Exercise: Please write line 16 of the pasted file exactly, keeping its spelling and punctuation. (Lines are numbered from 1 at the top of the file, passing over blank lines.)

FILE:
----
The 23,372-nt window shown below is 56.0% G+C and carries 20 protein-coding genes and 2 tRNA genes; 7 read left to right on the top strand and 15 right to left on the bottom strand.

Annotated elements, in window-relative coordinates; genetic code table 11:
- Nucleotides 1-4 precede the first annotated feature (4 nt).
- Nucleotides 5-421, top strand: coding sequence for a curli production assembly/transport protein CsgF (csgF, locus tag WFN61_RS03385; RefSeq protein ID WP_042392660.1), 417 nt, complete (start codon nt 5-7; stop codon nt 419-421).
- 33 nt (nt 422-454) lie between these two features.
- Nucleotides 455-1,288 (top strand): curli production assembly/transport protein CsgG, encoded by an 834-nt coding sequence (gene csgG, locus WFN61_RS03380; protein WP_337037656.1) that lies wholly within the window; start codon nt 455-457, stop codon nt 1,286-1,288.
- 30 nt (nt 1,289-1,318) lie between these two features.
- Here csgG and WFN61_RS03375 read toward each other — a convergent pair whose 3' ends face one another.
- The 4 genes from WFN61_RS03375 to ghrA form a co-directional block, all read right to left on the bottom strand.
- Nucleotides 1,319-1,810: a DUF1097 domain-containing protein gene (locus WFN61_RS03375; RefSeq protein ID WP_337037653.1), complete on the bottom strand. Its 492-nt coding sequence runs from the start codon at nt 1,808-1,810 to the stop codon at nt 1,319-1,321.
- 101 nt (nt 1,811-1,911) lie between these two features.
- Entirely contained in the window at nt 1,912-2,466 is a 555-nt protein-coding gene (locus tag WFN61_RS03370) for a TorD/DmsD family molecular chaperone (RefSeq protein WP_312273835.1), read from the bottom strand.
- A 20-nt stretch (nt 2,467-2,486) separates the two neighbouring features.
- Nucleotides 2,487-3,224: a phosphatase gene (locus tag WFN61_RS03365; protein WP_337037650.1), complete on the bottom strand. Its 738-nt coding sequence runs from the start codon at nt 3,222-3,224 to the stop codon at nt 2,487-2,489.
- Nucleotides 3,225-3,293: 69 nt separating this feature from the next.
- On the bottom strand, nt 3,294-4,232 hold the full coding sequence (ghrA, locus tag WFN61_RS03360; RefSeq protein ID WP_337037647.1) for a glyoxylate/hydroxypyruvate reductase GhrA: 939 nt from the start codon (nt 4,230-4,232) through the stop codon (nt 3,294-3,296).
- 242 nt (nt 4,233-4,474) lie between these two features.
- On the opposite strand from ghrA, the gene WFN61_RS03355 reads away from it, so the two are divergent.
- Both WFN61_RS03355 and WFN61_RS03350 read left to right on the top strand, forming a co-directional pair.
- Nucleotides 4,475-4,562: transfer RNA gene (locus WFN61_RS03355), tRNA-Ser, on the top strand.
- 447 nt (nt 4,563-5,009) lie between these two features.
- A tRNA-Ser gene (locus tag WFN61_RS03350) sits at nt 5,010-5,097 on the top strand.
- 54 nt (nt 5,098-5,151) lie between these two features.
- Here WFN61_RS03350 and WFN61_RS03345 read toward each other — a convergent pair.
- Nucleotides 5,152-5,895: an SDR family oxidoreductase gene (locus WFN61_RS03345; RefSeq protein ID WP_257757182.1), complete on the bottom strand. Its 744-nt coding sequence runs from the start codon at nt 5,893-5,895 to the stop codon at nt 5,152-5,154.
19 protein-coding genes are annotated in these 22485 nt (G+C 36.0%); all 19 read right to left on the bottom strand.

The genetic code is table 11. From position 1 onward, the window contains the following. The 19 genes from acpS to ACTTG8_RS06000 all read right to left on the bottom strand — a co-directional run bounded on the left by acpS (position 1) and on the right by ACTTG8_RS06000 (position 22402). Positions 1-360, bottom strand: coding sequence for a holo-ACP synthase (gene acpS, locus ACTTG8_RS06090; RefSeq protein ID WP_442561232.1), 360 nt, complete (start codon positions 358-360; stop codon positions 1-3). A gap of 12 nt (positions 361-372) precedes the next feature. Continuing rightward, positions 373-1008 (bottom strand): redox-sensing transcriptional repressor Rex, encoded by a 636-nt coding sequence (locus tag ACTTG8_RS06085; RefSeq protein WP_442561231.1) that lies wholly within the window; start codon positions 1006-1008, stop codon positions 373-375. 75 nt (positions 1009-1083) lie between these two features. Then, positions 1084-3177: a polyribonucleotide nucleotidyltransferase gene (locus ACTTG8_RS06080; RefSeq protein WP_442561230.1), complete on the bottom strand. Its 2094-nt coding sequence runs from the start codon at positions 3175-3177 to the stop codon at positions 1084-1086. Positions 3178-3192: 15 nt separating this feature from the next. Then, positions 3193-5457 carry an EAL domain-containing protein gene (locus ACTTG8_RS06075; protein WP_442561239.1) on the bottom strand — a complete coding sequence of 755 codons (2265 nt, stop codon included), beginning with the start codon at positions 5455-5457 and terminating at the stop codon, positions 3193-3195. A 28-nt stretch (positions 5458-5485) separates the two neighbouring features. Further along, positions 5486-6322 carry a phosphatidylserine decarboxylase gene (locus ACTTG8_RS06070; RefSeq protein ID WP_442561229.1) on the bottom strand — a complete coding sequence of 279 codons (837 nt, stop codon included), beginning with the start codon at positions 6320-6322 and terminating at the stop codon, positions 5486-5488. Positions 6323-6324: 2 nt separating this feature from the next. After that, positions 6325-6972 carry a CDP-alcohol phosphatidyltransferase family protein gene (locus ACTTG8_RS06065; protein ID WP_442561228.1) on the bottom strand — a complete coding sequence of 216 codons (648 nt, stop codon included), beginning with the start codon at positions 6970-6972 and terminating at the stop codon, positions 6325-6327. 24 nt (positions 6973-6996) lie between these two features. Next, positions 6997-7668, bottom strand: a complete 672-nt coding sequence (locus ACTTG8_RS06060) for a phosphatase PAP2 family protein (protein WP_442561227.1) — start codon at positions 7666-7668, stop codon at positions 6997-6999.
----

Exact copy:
- On the bottom strand, nt 3,294-4,232 hold the full coding sequence (ghrA, locus tag WFN61_RS03360; RefSeq protein ID WP_337037647.1) for a glyoxylate/hydroxypyruvate reductase GhrA: 939 nt from the start codon (nt 4,230-4,232) through the stop codon (nt 3,294-3,296).